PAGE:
Campground Internet Report 1
We’re about 1/3 of the way through our West Coast trip. I thought it was a good time to summarize our experiences with campground Internet, a service we depend on in our travels.
At a campground, we can get Internet services through one or more of the following:
- Campground WiFi – if, and only if, it’s available.
- Verizon – we have an old New Verizon 40 GB Plan and use a USB730L modem plugged into a Cradlepoint 1200B router.
- AT&T – we have an Unlimited Data plan using an AT&T Mobley.
- HughesNet Gen 5 – we currently have a 50 GB/month plan using a .98M HughesNet Gen 5 dish.
So how did each of these work out in the last 16 campgrounds we stayed?
Here are the results . . .
First, and foremost, any conclusions are tentative as 16 campgrounds is just not enough data. That said . . .
- “Satellite Internet isn’t necessary because cellular reception is available at the vast majority of campgrounds” – this is a common statement found on web RV forums. Well, I had to use my HughesNet Gen 5 dish in almost 1/3 (5 of 16) of the RV parks we stayed because there was no Verizon or AT&T cell service available.
- “Campground WiFi is crappy” – another popular web forum notion. Though I wasn’t expecting much, I found campground WiFi to be much better than I thought it would be. For example, half (8 of 16) the campgrounds we visited had at least “usable” WiFi, that is, you could use it for web browsing. Also, 4 of those 8 campgrounds had WiFi fast enough for streaming video on a regular basis.
- “Verizon is better than AT&T” – I’m not finding that to be true. Based on these 16 campgrounds, I’d drop my Verizon data plan. However, I’ll postpone that decision until the end of our trip.
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Wow! Just imagine RVing circa pre-1993…
Great information, looking forward to the final outcome. Stay healthy, travel safe.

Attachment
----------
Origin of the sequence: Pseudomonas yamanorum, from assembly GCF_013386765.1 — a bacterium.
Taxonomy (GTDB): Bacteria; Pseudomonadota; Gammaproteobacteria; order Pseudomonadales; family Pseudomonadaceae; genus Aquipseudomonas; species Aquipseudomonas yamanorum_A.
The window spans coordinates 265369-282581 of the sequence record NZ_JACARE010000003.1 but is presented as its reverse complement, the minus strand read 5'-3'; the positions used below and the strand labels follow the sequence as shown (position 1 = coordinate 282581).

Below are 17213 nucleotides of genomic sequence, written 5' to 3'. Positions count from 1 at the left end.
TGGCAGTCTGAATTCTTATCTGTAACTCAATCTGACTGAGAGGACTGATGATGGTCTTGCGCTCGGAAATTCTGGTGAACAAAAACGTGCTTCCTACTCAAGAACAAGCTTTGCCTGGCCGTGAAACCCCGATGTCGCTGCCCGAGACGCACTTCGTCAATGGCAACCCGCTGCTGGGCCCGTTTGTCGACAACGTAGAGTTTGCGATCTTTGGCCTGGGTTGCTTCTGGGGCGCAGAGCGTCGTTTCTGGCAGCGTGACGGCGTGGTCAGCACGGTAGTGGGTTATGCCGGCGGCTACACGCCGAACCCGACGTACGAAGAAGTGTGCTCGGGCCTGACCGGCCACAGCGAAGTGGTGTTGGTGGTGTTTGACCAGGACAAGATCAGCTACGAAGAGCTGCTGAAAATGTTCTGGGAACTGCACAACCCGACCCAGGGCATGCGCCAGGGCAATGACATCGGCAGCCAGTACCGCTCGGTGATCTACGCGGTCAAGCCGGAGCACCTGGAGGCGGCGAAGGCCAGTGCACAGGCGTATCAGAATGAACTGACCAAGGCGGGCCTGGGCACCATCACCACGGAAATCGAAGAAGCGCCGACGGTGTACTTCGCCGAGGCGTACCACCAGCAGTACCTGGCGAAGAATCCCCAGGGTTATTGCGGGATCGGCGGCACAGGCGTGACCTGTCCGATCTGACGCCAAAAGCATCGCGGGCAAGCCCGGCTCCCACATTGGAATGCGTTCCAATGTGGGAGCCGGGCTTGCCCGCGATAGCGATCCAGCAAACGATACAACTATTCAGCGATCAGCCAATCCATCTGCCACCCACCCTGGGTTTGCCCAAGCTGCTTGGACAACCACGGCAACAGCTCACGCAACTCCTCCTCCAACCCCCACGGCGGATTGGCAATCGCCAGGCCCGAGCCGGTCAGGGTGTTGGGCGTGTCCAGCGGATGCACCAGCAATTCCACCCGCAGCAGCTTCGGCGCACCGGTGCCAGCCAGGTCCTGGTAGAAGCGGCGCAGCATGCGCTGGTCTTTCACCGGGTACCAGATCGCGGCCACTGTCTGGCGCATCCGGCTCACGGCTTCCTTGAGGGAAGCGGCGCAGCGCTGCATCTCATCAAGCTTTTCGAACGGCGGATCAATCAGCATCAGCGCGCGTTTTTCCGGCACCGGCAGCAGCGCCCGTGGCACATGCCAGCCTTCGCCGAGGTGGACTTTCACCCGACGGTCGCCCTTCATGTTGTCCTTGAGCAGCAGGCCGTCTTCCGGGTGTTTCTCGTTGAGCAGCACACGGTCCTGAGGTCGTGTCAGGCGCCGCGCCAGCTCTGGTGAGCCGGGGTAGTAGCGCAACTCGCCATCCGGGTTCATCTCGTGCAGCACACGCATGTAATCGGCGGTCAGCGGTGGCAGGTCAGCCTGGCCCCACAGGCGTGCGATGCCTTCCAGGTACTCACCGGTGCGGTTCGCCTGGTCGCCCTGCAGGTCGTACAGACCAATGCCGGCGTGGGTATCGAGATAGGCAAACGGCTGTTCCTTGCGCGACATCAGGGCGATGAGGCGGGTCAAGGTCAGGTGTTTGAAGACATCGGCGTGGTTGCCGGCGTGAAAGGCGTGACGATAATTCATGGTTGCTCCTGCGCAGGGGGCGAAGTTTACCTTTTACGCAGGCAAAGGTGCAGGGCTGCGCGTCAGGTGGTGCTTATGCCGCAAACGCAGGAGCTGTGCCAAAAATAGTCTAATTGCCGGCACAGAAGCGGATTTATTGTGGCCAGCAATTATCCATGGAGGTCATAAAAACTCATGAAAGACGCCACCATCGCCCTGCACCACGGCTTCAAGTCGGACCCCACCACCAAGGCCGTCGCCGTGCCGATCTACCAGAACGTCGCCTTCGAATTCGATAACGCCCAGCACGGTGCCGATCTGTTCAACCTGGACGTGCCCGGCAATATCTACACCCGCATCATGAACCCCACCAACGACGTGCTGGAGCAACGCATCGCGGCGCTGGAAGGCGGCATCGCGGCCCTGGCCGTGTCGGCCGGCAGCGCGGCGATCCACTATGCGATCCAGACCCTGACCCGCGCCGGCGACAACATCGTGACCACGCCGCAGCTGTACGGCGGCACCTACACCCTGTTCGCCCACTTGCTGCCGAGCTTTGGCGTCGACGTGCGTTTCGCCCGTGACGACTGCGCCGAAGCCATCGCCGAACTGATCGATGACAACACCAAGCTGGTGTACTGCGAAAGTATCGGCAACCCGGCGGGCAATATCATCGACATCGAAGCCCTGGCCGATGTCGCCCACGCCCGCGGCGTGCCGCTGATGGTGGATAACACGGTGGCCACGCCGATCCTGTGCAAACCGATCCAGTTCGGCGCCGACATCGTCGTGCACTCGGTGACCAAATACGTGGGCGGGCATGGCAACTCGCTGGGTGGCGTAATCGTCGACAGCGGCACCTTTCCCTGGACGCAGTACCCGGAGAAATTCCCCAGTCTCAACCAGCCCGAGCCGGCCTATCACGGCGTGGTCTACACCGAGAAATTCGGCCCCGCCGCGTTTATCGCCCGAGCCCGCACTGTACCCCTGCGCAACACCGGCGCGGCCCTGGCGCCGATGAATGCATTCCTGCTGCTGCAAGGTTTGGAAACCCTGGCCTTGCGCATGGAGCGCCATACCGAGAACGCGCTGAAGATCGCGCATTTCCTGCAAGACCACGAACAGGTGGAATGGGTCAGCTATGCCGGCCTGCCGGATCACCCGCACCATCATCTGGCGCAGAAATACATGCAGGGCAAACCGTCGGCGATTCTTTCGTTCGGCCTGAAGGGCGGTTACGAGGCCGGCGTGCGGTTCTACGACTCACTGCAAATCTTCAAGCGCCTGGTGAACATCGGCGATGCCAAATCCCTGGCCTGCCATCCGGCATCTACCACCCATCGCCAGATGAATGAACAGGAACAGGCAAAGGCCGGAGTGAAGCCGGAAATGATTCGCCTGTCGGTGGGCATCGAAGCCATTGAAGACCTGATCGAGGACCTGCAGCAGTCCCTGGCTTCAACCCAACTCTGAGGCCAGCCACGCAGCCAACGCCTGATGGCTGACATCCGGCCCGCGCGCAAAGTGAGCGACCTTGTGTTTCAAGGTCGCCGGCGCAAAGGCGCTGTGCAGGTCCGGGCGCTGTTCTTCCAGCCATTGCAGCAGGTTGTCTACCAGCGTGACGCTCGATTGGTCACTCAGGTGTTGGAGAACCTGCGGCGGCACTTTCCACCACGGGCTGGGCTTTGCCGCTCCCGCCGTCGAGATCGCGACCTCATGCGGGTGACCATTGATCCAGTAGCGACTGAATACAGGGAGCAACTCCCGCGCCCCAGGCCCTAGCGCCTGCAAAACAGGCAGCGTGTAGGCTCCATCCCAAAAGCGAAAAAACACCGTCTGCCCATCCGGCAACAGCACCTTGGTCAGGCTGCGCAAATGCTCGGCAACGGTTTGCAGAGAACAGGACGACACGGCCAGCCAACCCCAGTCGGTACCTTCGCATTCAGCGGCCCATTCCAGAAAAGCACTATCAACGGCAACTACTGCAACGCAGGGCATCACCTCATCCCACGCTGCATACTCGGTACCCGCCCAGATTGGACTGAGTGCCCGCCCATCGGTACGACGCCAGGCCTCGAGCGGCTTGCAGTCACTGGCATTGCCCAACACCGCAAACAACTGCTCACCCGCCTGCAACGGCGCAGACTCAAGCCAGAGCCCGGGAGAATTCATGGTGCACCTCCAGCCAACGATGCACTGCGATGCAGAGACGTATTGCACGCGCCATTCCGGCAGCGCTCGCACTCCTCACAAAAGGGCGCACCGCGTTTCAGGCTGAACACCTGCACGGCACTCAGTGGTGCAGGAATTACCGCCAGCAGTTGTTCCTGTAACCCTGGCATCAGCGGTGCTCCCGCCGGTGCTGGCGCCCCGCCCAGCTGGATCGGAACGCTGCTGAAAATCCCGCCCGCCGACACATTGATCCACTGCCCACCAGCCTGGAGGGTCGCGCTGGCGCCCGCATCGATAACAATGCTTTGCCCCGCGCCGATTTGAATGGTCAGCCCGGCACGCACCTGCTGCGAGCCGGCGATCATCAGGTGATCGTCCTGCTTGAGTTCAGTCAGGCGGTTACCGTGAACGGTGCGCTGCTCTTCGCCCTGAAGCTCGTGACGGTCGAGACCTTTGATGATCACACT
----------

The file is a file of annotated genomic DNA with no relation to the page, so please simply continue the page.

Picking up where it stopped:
Tom, I concur with your AT&T vs Verizon findings. We have both tetherable Verizon (on our Android phones) and a Mobley plan accessed via a Netgear Unite Explore. We do not currently employ a booster although I have a small external antenna for the UE. Over the past two years I’ve done a speed test on both services for every place we stay. AT&T is often the winner in terms of performance and in general tends to have better upload speeds as well. I have also found basic AT&T availability to be better for many of the areas we have traveled, for example our summer spot in RI where Verizon service is *extremely* weak. That said there are spots where Verizon is phenomenal or the only game in town. Bottom line I like having more than one service so we can use whatever is best wherever we are.
We have traveled extensively in the eastern and southeastern US and spent two winters so far in the Southwest.
Most campground wifi we encounter in the east is poor to useless, either because of a poor deployment, an inadequate back end or a combination of both. Often it may work during the day but becomes unusable in the evening when everyone starts streaming. We did run into a few campgrounds in TX that had excellent wifi deployments. There is a trend we are starting to see for higher end campgrounds to install more robust and/or more manageable wifi deployments. Most of the time however we don’t need to even bother with the campground wifi.